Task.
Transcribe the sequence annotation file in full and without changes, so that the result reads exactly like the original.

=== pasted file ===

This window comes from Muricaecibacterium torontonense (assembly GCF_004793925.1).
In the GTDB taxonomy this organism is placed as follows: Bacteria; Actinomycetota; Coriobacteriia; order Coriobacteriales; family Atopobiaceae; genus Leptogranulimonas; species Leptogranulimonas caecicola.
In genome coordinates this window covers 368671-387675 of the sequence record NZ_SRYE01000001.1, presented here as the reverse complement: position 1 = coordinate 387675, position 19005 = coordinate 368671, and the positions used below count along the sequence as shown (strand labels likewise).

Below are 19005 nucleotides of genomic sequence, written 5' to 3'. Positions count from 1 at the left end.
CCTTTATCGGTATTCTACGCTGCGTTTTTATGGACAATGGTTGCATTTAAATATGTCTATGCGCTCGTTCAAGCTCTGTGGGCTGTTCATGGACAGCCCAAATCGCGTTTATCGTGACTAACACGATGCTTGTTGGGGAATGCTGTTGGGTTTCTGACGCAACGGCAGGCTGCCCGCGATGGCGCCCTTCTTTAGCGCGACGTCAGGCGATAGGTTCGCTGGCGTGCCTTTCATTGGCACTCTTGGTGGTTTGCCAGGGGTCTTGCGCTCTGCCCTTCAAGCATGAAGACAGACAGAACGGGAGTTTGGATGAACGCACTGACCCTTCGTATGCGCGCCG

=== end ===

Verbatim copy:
This window comes from Muricaecibacterium torontonense (assembly GCF_004793925.1).
In the GTDB taxonomy this organism is placed as follows: Bacteria; Actinomycetota; Coriobacteriia; order Coriobacteriales; family Atopobiaceae; genus Leptogranulimonas; species Leptogranulimonas caecicola.
In genome coordinates this window covers 368671-387675 of the sequence record NZ_SRYE01000001.1, presented here as the reverse complement: position 1 = coordinate 387675, position 19005 = coordinate 368671, and the positions used below count along the sequence as shown (strand labels likewise).

Below are 19005 nucleotides of genomic sequence, written 5' to 3'. Positions count from 1 at the left end.
CCTTTATCGGTATTCTACGCTGCGTTTTTATGGACAATGGTTGCATTTAAATATGTCTATGCGCTCGTTCAAGCTCTGTGGGCTGTTCATGGACAGCCCAAATCGCGTTTATCGTGACTAACACGATGCTTGTTGGGGAATGCTGTTGGGTTTCTGACGCAACGGCAGGCTGCCCGCGATGGCGCCCTTCTTTAGCGCGACGTCAGGCGATAGGTTCGCTGGCGTGCCTTTCATTGGCACTCTTGGTGGTTTGCCAGGGGTCTTGCGCTCTGCCCTTCAAGCATGAAGACAGACAGAACGGGAGTTTGGATGAACGCACTGACCCTTCGTATGCGCGCCG